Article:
Friday, December 27, 2019

The Tao of Fredo

Nothing proves more the limits of science than the scientist’s opinions about any topic that is not strictly related to his profession. --Dávila

Einstein said that the most incomprehensible thing about the world is its comprehensibility. Well, yes -- if one doesn't believe the world is created, in which case there is no principle that can account for all these layers of intelligibility, everywhere we look.

Of course, when it comes to the big wide world outside physics, Einstein was no Einstein. He became Einstein because of his preternatural ability to focus so narrowly on that little world. Or maybe it was just autism.

Wait -- little world? Let's see you make a revolutionary breakthrough in physics, Bob! Last time I checked, you flunked out of business school during the Carter administration because of "math and stuff." What makes you qualified to judge Einstein?

I'll tell you what makes me qualified: the same thing that makes you qualified, which is to say, common sense. For the plain fact of the matter is that the world is comprehensible. (Or to back up one step, either it is comprehensible or it isn't; and if it isn't, you may -- must -- stop thinking now, assuming you ever started, because your "thinking" will bear no knowledge-relation to the world.)

For those of us with common sense, the world is plainly comprehensible. Now, why is it comprehensible? The first thing you must comprehend is that this is not a scientific question. Rather, the intelligibility of the world is a scientific assumption, or an implicit axiom without which the conduct of science is impossible.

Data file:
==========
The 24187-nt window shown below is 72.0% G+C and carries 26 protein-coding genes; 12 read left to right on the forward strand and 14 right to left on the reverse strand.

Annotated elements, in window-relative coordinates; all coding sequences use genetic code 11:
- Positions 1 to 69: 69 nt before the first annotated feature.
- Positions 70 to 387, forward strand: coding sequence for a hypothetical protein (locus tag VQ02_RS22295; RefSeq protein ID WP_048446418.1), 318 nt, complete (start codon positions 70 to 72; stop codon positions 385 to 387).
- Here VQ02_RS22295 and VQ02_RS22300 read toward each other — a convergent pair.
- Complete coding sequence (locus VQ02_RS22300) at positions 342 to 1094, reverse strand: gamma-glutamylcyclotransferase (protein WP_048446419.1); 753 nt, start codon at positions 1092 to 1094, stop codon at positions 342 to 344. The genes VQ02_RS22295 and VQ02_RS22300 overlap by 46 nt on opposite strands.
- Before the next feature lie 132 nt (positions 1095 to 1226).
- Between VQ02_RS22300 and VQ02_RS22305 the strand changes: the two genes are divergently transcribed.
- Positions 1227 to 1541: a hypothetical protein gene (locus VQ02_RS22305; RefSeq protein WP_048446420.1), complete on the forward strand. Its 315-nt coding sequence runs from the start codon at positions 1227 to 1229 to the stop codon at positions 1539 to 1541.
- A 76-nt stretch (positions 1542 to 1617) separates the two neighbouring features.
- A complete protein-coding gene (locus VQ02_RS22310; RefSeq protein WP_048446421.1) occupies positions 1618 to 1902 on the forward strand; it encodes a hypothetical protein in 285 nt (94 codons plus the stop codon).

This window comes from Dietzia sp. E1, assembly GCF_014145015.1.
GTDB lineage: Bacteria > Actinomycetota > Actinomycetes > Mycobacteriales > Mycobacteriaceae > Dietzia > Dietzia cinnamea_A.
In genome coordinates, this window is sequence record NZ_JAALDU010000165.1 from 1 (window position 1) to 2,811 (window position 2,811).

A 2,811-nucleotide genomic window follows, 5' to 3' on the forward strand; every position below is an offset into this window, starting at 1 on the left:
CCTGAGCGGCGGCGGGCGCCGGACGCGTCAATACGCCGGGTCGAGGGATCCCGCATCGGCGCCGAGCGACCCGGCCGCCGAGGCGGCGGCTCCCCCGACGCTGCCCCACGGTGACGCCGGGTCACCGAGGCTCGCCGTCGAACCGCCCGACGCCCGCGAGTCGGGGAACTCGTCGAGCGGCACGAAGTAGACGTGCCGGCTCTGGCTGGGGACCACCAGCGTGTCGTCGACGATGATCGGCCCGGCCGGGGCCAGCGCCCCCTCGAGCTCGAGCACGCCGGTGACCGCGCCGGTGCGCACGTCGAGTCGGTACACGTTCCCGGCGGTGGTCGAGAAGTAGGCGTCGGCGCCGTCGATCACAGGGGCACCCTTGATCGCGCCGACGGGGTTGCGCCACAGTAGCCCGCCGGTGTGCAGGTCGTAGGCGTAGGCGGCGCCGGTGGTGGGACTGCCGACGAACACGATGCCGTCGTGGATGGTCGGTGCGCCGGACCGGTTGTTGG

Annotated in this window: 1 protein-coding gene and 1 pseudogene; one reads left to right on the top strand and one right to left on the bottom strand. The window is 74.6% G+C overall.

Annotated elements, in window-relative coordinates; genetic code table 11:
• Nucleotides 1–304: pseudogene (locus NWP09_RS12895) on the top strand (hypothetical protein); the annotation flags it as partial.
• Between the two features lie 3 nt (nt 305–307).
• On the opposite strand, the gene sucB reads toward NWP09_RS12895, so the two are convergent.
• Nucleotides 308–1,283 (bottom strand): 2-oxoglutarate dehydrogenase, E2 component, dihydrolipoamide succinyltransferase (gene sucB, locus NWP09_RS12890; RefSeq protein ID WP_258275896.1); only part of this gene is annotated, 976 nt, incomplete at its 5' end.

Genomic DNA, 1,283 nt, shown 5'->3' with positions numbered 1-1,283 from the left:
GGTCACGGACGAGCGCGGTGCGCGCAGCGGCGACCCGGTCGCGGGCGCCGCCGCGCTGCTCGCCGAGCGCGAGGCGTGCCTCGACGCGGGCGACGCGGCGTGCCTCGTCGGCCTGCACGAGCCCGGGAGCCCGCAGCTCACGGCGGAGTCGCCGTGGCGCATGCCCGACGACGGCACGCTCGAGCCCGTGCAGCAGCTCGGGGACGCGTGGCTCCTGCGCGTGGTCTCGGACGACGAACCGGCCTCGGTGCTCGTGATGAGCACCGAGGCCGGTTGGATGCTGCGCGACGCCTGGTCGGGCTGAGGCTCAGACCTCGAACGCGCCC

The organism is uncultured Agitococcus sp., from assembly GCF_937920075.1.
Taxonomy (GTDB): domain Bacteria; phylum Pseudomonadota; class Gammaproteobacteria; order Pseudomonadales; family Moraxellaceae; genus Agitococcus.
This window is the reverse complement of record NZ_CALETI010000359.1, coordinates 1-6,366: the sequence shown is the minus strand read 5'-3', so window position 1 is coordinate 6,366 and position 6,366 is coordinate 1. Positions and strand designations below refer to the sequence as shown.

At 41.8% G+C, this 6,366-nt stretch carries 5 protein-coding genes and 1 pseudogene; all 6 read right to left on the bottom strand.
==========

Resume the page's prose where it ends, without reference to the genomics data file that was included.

Here again, in order to even begin to answer this question, one must exit the narrow world of physics, because no answer(s) will be found there. Sure, you can pretend physics holds the answer, but mere physics can't even account for itself, let alone anything transcending it. Which is why this polemical sounding aphorism isn't really polemical at all:

Why deceive ourselves? Science has not answered a single important question.

This is literally true, in the sense that the very concept of "importance" is an extra-scientific value judgment. The other day I saw Fredo Cuomo on CNN, a man who pretends to be Catholic, aggressively insist that only science could (some day) determine the morality of abortion. Until it weighs the evidence and renders its judgment, it's like, just your opinion, man.

Here we see how science, far from answering (or even being able to answer) important questions, renders one stupid by attempting to rely upon it to answer those very questions. Again, don't believe me, believe the Aphorist:

Fredo vividly demonstrates to his airport audience how Nothing is more alarming than science in the ignorant.

For just look at how Fredo's Stupidity appropriates with diabolical skill what science invents.

Indeed, Fredo shows us how Scientific ideas allow themselves to be easily depraved by coarse minds.

And What is more irritating than [Fredo's] stupidity itself is a scientific vocabulary in [Fredo's] mouth.